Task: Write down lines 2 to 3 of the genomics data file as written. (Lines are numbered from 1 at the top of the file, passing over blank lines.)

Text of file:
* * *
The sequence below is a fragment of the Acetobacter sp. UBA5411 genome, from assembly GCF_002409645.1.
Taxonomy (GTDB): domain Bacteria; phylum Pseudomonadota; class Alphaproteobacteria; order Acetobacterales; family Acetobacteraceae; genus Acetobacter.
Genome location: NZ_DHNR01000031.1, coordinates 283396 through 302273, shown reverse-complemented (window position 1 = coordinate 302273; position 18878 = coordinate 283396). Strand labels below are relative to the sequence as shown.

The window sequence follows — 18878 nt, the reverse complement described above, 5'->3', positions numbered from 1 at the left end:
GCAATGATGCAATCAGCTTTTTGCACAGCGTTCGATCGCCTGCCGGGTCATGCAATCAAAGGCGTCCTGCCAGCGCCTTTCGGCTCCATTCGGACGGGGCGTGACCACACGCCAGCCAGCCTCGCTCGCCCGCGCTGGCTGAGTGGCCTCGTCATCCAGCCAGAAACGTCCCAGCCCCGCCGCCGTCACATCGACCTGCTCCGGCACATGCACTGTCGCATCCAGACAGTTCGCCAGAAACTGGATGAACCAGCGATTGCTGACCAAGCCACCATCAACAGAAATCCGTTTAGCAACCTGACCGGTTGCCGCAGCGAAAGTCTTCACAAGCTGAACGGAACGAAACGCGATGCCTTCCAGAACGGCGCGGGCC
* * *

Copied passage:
Taxonomy (GTDB): domain Bacteria; phylum Pseudomonadota; class Alphaproteobacteria; order Acetobacterales; family Acetobacteraceae; genus Acetobacter.
Genome location: NZ_DHNR01000031.1, coordinates 283396 through 302273, shown reverse-complemented (window position 1 = coordinate 302273; position 18878 = coordinate 283396). Strand labels below are relative to the sequence as shown.